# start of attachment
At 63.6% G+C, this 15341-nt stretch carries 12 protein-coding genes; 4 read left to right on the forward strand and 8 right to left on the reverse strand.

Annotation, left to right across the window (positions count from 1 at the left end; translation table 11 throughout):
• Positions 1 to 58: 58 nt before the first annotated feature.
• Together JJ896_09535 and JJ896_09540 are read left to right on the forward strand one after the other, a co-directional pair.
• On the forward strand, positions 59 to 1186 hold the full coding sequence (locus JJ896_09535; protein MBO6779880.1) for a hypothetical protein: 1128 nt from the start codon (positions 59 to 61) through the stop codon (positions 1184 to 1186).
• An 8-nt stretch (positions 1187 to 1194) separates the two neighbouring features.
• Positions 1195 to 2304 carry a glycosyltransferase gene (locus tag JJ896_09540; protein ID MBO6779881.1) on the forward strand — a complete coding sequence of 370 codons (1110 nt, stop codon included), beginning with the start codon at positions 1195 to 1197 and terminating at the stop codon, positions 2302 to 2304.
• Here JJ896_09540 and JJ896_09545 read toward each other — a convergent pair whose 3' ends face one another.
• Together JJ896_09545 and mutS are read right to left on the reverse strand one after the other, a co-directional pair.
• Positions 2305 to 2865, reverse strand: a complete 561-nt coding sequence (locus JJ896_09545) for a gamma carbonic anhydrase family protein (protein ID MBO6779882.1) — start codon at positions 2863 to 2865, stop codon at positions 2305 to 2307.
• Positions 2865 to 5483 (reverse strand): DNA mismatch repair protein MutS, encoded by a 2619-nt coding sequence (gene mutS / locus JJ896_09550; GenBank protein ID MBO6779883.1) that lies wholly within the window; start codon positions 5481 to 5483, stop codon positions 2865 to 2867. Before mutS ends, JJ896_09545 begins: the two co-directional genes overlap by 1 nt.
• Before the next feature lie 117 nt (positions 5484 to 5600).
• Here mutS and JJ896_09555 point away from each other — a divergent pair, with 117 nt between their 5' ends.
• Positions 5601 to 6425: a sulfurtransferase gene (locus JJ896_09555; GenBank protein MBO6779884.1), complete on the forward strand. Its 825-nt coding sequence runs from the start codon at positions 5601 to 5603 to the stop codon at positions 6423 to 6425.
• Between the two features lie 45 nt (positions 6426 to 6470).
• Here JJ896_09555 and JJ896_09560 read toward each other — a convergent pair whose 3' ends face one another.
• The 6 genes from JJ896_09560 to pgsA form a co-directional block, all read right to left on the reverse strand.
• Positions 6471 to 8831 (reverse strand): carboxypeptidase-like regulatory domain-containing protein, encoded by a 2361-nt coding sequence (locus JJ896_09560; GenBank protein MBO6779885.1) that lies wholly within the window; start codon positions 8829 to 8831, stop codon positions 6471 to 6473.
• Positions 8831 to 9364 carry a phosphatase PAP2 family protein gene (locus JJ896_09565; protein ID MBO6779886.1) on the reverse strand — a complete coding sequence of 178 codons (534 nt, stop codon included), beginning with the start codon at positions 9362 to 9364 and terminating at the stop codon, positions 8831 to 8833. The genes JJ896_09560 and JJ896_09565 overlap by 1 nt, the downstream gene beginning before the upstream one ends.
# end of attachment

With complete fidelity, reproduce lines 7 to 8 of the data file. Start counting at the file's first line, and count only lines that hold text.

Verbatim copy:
• Positions 1195 to 2304 carry a glycosyltransferase gene (locus tag JJ896_09540; protein ID MBO6779881.1) on the forward strand — a complete coding sequence of 370 codons (1110 nt, stop codon included), beginning with the start codon at positions 1195 to 1197 and terminating at the stop codon, positions 2302 to 2304.
• Here JJ896_09540 and JJ896_09545 read toward each other — a convergent pair whose 3' ends face one another.